The Aresan Clan is published four times a week (Tue, Wed, Fri, Sun). You can see what's been written so far collected here. All posts will be posted under the Aresan Clan label. For summaries of the events so far, visit here. See my previous serial Vampire Wares collected here.

Sunday, July 31, 2011


I just finished reading Parasite Rex by Carl Zimmer, a fascinating book about parasites. It's only been fairly recently that there's been real serious study of parasites in biology. Add that to the inherent difficulty of studying parasites (since they live inside other living things) and we discover that we really don't know a lot about parasites overall.

What we do know, though, is very surprising. For one, there are tons of species of parasites. An estimated 75% of all species are parasites. All free living animals have to deal with parasites, and many animals have to deal with multiple parasites, if not whole arrays of parasites. We should mention that there's no reason to distinguish an infectious disease from a parasite: cold viruses and malaria protozoa are just as much parasites living at your expense as a tape worm or hook worm. Secondly, many parasites have very sophisticated life cycles, not uncommonly passing through two or three hosts over the course of a life and perhaps equally as many life stages (such as the way a butterfly goes through the stages of caterpillar, chrysalis, butterfly). There's a parasite, for example, the lancet liver fluke (Dicrocoelium dendriticum) that lives in sheep, but is passed to snails (through the cow dung) to ants (through a slime the snail secretes) back to cows (when the cows accidentally eat the ants while eating grass). Thirdly, many parasites are very good at manipulating their host for personal gain. This may be as simple as the cold virus causing us to sneeze (in the hope that we'll sneeze out the cold virus and it'll land on a new host) to parasites that change animal behavior or color to make them more vulnerable to prey. It'd be like if you were infested with a parasite that's life-cycle depended on being passed on to bears, and to further this purpose it gave infected persons a sudden urge to start a fistfight with a grizzly bear. Or (perhaps more realistically) it'd be as if a venereal disease, in order to spread itself more rapidly, made you much more horny and uninhibited in propositioning people for sex (some think Herpes might even do something like that, see Survival of the Sickest, pp 113-14). In the case of the lancet liver fluke that goes from sheep, to snails to ants, it causes infected ants to climb up to the top of a blade of grass and wait there all night (in the hope that the ant will be eaten by a cow that's feeding on grass).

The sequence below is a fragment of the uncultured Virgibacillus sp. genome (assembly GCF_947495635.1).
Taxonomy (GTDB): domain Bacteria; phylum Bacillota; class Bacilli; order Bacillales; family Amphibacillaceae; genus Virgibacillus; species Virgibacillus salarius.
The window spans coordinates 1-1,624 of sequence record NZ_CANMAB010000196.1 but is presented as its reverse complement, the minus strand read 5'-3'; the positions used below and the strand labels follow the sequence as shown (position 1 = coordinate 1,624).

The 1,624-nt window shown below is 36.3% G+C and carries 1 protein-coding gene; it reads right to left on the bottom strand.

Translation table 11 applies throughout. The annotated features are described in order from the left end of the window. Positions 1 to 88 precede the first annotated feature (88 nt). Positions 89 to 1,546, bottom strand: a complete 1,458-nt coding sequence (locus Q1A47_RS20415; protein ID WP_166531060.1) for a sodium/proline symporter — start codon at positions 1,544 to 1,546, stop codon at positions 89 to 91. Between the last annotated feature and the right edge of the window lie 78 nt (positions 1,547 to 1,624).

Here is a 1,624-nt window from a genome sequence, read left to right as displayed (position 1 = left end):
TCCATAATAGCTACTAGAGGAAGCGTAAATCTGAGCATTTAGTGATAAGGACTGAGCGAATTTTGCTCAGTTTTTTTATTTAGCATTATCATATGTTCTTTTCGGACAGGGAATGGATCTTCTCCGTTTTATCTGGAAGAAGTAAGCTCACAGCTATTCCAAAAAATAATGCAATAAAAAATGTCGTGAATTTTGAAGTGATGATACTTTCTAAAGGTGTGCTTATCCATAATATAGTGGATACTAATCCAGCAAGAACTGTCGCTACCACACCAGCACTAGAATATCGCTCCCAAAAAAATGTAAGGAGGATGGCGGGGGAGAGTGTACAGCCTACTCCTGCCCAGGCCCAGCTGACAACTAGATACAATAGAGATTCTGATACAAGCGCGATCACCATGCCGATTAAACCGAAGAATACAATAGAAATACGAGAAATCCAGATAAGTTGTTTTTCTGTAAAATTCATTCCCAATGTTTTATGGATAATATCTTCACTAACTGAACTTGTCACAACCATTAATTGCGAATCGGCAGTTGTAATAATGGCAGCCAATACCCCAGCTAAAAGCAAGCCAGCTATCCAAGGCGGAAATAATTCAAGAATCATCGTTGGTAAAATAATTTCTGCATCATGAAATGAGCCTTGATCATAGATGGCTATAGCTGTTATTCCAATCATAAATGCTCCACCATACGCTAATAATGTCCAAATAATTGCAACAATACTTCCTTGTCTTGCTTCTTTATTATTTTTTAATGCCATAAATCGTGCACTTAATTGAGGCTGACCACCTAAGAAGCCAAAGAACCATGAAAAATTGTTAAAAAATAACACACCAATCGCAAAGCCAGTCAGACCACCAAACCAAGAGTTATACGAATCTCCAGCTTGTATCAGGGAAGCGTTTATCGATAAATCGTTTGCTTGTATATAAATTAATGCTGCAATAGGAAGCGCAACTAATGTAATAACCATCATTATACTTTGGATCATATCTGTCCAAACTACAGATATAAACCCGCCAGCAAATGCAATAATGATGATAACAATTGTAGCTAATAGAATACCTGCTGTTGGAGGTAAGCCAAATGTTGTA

There's an interesting theory out there that parasites are the reason for the development of sexual reproduction. As nice as sex is, it's not entirely obvious, from an evolutionary perspective, why it's advantageous. Without sexual reproduction, living things can reproduce more quickly and abundantly and without all the time and resources devoted to mating. Sexual reproduction has its advantages, but the sheer abundance of asexual species, such as bacteria, suggest that asexual reproduction might be better. On theory about how sexual reproduction evolved came about when a researcher, Curtis Lively, found a New Zealand snail, Potamopyrgus antipodarum, that was able to switch between sexual and asexual reproduction. He found that the snails that were more afflicted with parasites were using sexual reproduction, whereas the ones that were mostly parasite free, used asexual reproduction. Sexual reproduction allows the snails to change more rapidly, producing children that are more dissimilar to their parents and thus less likely to be afflicted by parasites. It may not necessarily be the case parasites are what pushed species in the past to adopt sexual reproduction; but it certainly is the case with these snails and may be the case with many other species.

Much of this shows that, our traditional hierarchies of food chains aren't entirely accurate. Preying on the predators at the top of the food chain are any number of parasites, which might be as ecologically important for culling the herd (in this case, reducing the number of predators) as the predators are for reducing overgrazing by herbivores they prey on. It's always interesting how even us humans, masters of the planet, are brought low by the ravages of disease and parasites.

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